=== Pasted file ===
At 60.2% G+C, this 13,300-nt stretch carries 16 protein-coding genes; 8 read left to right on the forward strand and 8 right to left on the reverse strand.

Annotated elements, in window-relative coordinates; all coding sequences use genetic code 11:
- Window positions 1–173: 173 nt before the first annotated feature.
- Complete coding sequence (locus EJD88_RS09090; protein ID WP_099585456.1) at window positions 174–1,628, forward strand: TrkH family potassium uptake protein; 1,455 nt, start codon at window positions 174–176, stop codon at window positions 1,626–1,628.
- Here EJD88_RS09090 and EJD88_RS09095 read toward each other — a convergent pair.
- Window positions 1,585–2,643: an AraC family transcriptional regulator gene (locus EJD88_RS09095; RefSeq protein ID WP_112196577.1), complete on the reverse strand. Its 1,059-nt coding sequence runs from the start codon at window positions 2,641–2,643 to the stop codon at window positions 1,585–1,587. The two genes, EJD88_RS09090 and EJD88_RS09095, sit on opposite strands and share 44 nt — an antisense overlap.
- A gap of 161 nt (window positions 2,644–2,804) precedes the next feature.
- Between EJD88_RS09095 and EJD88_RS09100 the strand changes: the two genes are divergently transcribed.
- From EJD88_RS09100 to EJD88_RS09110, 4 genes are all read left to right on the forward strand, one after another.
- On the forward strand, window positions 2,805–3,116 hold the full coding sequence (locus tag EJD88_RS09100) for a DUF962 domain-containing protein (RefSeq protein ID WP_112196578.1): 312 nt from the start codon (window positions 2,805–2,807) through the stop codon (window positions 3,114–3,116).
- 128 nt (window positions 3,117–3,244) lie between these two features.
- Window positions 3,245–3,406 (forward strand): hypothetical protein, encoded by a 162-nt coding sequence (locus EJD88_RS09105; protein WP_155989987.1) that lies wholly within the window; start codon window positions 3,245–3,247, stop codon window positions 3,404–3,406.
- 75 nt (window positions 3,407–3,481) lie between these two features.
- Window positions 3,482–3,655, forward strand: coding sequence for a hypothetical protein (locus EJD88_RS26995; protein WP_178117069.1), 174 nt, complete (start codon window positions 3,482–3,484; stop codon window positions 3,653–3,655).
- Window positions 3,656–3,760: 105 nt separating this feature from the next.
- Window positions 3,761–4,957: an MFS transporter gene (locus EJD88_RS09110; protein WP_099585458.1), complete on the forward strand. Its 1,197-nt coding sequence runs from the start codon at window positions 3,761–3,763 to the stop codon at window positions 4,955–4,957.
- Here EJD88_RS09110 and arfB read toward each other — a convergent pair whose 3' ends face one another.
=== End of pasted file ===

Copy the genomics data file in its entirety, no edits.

At 60.2% G+C, this 13,300-nt stretch carries 16 protein-coding genes; 8 read left to right on the forward strand and 8 right to left on the reverse strand.

Annotated elements, in window-relative coordinates; all coding sequences use genetic code 11:
- Window positions 1–173: 173 nt before the first annotated feature.
- Complete coding sequence (locus EJD88_RS09090; protein ID WP_099585456.1) at window positions 174–1,628, forward strand: TrkH family potassium uptake protein; 1,455 nt, start codon at window positions 174–176, stop codon at window positions 1,626–1,628.
- Here EJD88_RS09090 and EJD88_RS09095 read toward each other — a convergent pair.
- Window positions 1,585–2,643: an AraC family transcriptional regulator gene (locus EJD88_RS09095; RefSeq protein ID WP_112196577.1), complete on the reverse strand. Its 1,059-nt coding sequence runs from the start codon at window positions 2,641–2,643 to the stop codon at window positions 1,585–1,587. The two genes, EJD88_RS09090 and EJD88_RS09095, sit on opposite strands and share 44 nt — an antisense overlap.
- A gap of 161 nt (window positions 2,644–2,804) precedes the next feature.
- Between EJD88_RS09095 and EJD88_RS09100 the strand changes: the two genes are divergently transcribed.
- From EJD88_RS09100 to EJD88_RS09110, 4 genes are all read left to right on the forward strand, one after another.
- On the forward strand, window positions 2,805–3,116 hold the full coding sequence (locus tag EJD88_RS09100) for a DUF962 domain-containing protein (RefSeq protein ID WP_112196578.1): 312 nt from the start codon (window positions 2,805–2,807) through the stop codon (window positions 3,114–3,116).
- 128 nt (window positions 3,117–3,244) lie between these two features.
- Window positions 3,245–3,406 (forward strand): hypothetical protein, encoded by a 162-nt coding sequence (locus EJD88_RS09105; protein WP_155989987.1) that lies wholly within the window; start codon window positions 3,245–3,247, stop codon window positions 3,404–3,406.
- 75 nt (window positions 3,407–3,481) lie between these two features.
- Window positions 3,482–3,655, forward strand: coding sequence for a hypothetical protein (locus EJD88_RS26995; protein WP_178117069.1), 174 nt, complete (start codon window positions 3,482–3,484; stop codon window positions 3,653–3,655).
- Window positions 3,656–3,760: 105 nt separating this feature from the next.
- Window positions 3,761–4,957: an MFS transporter gene (locus EJD88_RS09110; protein WP_099585458.1), complete on the forward strand. Its 1,197-nt coding sequence runs from the start codon at window positions 3,761–3,763 to the stop codon at window positions 4,955–4,957.
- Here EJD88_RS09110 and arfB read toward each other — a convergent pair whose 3' ends face one another.